- Systems that keep your enterprise running, including website domains, social media accounts, payment processing systems, databases, cloud storage, SaaS platforms, and email hosting sites.
- IT infrastructure such as desktop computers, laptops, business telephone services, fax machines, printers, photocopy machines, etc.
Once you know what assets need to be protected, it’s time to assess who would want to gain unauthorized access to these assets. Run-of-the-mill hackers are usually interested in any business that can be easily hacked but there are specific threats that some industries need to guard against. For instance, the FBI has recently warned the auto industry that rogue nation-states could be trying to steal intellectual property on enterprise networks while terrorists could use vulnerabilities in smart cars to disrupt the U.S. transportation system. The United States has accused Russia and China of attempting to breach companies doing COVID-19 vaccine research.
How to Successfully Address Digital Risk
As IT technology moves ahead at breakneck speed, it’s imperative to realize that successful digital risk management isn’t going to be a one-time job. You’ll need to have experts continually monitor your network and online presence to ensure that risks are immediately dealt with and problems are quickly eliminated.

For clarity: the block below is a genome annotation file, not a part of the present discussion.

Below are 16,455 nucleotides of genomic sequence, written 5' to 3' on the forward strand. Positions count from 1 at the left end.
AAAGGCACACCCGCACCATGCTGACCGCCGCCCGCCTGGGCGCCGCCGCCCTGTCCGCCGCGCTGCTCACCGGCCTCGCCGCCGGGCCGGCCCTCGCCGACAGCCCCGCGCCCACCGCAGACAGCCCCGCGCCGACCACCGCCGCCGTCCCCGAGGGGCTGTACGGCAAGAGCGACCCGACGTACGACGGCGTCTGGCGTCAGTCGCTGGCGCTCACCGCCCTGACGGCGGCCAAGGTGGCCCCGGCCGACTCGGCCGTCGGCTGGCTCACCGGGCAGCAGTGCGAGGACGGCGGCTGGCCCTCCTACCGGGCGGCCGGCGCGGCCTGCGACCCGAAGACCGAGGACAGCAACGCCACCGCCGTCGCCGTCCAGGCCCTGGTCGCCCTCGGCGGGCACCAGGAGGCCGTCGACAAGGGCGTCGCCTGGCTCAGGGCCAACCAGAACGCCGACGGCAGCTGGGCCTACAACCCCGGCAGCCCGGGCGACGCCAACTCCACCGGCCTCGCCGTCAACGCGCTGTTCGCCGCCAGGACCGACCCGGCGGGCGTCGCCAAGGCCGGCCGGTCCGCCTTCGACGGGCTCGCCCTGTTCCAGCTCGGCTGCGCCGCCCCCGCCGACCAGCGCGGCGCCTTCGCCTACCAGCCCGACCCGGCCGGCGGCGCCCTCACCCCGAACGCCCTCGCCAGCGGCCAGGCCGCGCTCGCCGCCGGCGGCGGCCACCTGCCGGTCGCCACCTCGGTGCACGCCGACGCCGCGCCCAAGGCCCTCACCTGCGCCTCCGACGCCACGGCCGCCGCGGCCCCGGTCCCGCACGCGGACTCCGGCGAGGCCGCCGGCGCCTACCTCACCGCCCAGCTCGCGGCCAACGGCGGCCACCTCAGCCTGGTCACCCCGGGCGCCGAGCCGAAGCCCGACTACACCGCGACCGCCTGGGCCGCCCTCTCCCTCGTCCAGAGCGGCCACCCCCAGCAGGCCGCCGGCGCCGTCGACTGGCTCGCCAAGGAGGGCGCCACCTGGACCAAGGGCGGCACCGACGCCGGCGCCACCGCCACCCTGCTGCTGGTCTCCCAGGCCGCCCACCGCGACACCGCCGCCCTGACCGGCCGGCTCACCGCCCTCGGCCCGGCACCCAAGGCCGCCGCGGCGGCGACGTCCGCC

Here are some measures to take to successfully minimize digital risk:
- Partner with an IT managed service provider that understands your industry. You’ll need a team of experts to keep your systems free from risk long-term. Even companies with a top-tier in-house IT department can benefit from outsourcing IT jobs to a service provider that offers co-managed services.
- Conduct regular penetration testing to ensure that a combination of vulnerabilities can’t be used to gain access to your digital assets. Penetration testing is essentially hiring “ethical hackers” to try their best to breach your digital asset security measures. These ethical hackers will not only point out vulnerabilities but also help you understand what caused them and how to prevent them in the future.
- Monitor the dark web. Recent statistics indicate that, on average, it takes a company 197 days to detect a data breach. Hackers who gain access to your digital assets will stay connected to them for as long as possible in order to turn the highest possible profit on their crime. Monitoring the dark web will help you see if your data (or a subcontractor’s or supplier’s data) has been posted for sale, which will immediately alert you to the fact that there has been a breach. Furthermore, dark web monitoring can help you prevent breaches in advance as IT experts gain access to cybercriminal conversations and are able to assess if your industry or business is about to be targeted by malicious third parties.
Taking action to minimize digital risk won’t be easy but it will be worth it. Protecting yourself and your contractors, suppliers, and customers will build trust. People will know they can do business with you without putting their information at risk and you’ll have the freedom to focus on core business goals rather than dealing with the aftermath of ongoing attacks on your firm.